February 23rd, 2015
Federal Housing Finance Agency Director Melvin Watt’s decision to lower down payments from the previous 5% to 3% has received criticism from the House Financial Services Committee (HFSC). Committee members claim that Watt’s decision, which allows both Freddie Mac and Fannie Mae to purchase loans with lower down payments, has the potential to lead to another lending crisis due to risky lending practices. However, if you consider the other factors of providing credit, Watt and others believe that this just is not the case.
Down Payments a Major Factor in Home Ownership
For many would-be homeowners, high down payments are often a major factor in their ability to actually purchase their own homes. According to Moebs Services, Inc., a bank consulting firm, the average balance for checking accounts in the United States over the past 25 years was around $1,400. However, at the end of 2014, the firm determined that this amount had risen to around $4,400. When you consider that the standard 20% down payment for a $100,000 home is $20,000, it’s easy to see why so many struggle to achieve the dream of owning their own homes. With the changes in place for low down payment loans, this amount drops to $3,000, which greatly increases the number of people who may finally be able to purchase their own home.
Other Factors Influence Risk
While opponents of the 3% down payment argue that the decrease increases the risk of a repeat of the housing crisis significantly, Watt and proponents of the decrease say that this isn’t the case. Instead, they claim that the most important factors that influence risk are:
Watt and others say that the previous crisis was due to the combination of low down payments, a decrease in the required credit scores, and other risk factors, rather than simply lower down payments. Some experts cite that when these factors are controlled, the actual risk of low down payments becomes considerably lower.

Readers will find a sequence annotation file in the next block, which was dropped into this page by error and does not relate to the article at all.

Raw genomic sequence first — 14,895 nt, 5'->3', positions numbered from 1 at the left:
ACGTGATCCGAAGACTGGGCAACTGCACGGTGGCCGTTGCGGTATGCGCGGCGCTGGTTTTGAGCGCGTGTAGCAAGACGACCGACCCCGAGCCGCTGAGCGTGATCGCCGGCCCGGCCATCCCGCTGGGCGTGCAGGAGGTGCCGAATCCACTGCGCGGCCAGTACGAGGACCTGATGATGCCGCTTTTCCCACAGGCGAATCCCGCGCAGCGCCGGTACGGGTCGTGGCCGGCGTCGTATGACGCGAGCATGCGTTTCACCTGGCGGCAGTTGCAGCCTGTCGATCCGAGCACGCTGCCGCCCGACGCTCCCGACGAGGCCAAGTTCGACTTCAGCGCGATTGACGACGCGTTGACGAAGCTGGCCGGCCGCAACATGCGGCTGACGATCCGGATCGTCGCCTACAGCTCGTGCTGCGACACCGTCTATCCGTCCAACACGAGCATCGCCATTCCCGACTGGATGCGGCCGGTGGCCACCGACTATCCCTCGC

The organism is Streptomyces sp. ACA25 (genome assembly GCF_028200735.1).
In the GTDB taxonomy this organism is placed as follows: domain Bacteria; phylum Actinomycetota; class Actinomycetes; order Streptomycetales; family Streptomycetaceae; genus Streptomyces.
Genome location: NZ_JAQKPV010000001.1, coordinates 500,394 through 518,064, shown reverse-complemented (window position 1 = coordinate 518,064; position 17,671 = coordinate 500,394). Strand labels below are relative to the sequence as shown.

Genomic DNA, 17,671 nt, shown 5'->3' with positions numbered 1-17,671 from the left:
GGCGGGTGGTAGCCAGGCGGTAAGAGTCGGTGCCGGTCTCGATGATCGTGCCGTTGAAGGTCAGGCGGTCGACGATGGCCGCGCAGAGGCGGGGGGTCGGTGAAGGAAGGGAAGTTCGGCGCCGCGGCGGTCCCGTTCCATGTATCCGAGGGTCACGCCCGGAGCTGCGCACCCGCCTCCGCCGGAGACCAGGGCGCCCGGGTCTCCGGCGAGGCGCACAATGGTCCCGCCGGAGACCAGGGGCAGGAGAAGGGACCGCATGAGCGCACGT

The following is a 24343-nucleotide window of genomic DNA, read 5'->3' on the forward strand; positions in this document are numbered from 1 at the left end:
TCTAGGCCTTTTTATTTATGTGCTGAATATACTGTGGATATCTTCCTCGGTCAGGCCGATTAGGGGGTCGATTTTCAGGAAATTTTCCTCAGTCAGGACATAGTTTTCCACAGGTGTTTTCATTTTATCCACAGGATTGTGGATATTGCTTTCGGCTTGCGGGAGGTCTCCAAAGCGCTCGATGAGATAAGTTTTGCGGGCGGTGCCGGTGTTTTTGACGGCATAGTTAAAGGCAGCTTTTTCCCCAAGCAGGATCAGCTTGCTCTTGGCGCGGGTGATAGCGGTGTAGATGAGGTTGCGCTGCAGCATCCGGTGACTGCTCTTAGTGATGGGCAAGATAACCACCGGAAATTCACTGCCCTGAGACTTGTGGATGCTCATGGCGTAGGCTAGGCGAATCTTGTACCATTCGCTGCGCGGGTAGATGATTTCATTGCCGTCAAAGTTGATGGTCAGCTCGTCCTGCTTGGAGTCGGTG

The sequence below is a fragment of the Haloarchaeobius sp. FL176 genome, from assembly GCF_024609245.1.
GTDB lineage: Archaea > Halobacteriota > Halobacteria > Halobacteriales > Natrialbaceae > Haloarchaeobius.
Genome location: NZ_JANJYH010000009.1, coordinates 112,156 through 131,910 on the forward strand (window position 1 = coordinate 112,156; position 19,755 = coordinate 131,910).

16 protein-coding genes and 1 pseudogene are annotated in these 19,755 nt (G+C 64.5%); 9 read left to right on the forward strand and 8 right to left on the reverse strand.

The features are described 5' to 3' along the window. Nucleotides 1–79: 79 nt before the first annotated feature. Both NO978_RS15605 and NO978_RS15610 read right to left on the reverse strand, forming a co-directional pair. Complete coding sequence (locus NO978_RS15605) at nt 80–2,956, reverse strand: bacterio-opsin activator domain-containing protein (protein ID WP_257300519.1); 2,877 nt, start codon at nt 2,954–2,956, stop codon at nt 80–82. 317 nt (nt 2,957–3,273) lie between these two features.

Koss also points out that allowing new homeowners to keep more cash in reserve, rather than using it all up for the down payment, leads to decreased risk for lenders. Even though the lender receives less up front to secure the loan, the ability for borrowers to have extra savings put back provides a cushion that can help reduce the chances of defaulting. This savings can be put to use paying the mortgage if something happens that affects the borrower’s income, providing them with valuable time to return to their loan-qualifying income. However, this is not the only factor that decreases risk.
Improved Quality Control
Quality control will play a major role in decreasing the risk of lower down payments, as it will focus on making sure that the other factors in the pre-qualification process are met. McCall points out that the decrease in down payments will require lenders to make sure they are paying close attention to adhering to the other requirements, such as credit score and ability to pay. By instituting these types of quality control, lenders will be able to make sure they are making accurate lending decisions.
Watt’s decision to lower down payments increases the ability for renters to become homeowners. As long as lenders pay attention to the other factors of qualifying for these loans, including making sure that the borrowers meet the income and credit score requirements, the decrease does not increase risk. Instead, it increases the ability of lenders to enter into quality loans based on actual ability to pay, rather than focusing on what a potential borrower may be able to save.
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